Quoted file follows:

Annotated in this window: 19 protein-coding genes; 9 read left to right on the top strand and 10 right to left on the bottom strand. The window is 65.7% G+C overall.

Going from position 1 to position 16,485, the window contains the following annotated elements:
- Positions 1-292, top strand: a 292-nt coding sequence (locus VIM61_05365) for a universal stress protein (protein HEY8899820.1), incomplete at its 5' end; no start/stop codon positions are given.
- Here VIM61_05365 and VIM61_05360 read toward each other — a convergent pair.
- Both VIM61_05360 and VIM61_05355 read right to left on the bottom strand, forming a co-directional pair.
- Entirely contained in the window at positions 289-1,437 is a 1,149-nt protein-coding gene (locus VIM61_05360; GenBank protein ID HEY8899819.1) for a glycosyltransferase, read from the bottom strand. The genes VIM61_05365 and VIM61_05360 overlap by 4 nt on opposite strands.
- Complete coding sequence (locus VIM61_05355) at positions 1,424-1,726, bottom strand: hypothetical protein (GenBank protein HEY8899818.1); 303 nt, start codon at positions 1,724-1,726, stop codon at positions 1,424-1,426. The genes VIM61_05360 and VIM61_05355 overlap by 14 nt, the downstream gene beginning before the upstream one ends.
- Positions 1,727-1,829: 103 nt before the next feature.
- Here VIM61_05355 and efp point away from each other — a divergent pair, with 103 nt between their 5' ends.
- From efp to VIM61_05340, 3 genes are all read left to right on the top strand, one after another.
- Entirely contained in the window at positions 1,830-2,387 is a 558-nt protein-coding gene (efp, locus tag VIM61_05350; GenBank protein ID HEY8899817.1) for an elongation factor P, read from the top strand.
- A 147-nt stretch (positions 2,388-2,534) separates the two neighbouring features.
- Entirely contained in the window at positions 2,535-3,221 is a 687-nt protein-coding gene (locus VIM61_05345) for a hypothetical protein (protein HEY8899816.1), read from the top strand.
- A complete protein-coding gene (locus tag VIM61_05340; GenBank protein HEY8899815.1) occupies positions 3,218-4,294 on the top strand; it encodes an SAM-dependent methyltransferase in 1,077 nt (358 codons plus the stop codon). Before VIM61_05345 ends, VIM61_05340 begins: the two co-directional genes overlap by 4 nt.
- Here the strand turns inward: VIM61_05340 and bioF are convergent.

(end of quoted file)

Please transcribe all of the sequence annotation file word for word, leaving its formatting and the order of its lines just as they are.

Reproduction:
Annotated in this window: 19 protein-coding genes; 9 read left to right on the top strand and 10 right to left on the bottom strand. The window is 65.7% G+C overall.

Going from position 1 to position 16,485, the window contains the following annotated elements:
- Positions 1-292, top strand: a 292-nt coding sequence (locus VIM61_05365) for a universal stress protein (protein HEY8899820.1), incomplete at its 5' end; no start/stop codon positions are given.
- Here VIM61_05365 and VIM61_05360 read toward each other — a convergent pair.
- Both VIM61_05360 and VIM61_05355 read right to left on the bottom strand, forming a co-directional pair.
- Entirely contained in the window at positions 289-1,437 is a 1,149-nt protein-coding gene (locus VIM61_05360; GenBank protein ID HEY8899819.1) for a glycosyltransferase, read from the bottom strand. The genes VIM61_05365 and VIM61_05360 overlap by 4 nt on opposite strands.
- Complete coding sequence (locus VIM61_05355) at positions 1,424-1,726, bottom strand: hypothetical protein (GenBank protein HEY8899818.1); 303 nt, start codon at positions 1,724-1,726, stop codon at positions 1,424-1,426. The genes VIM61_05360 and VIM61_05355 overlap by 14 nt, the downstream gene beginning before the upstream one ends.
- Positions 1,727-1,829: 103 nt before the next feature.
- Here VIM61_05355 and efp point away from each other — a divergent pair, with 103 nt between their 5' ends.
- From efp to VIM61_05340, 3 genes are all read left to right on the top strand, one after another.
- Entirely contained in the window at positions 1,830-2,387 is a 558-nt protein-coding gene (efp, locus tag VIM61_05350; GenBank protein ID HEY8899817.1) for an elongation factor P, read from the top strand.
- A 147-nt stretch (positions 2,388-2,534) separates the two neighbouring features.
- Entirely contained in the window at positions 2,535-3,221 is a 687-nt protein-coding gene (locus VIM61_05345) for a hypothetical protein (protein HEY8899816.1), read from the top strand.
- A complete protein-coding gene (locus tag VIM61_05340; GenBank protein HEY8899815.1) occupies positions 3,218-4,294 on the top strand; it encodes an SAM-dependent methyltransferase in 1,077 nt (358 codons plus the stop codon). Before VIM61_05345 ends, VIM61_05340 begins: the two co-directional genes overlap by 4 nt.
- Here the strand turns inward: VIM61_05340 and bioF are convergent.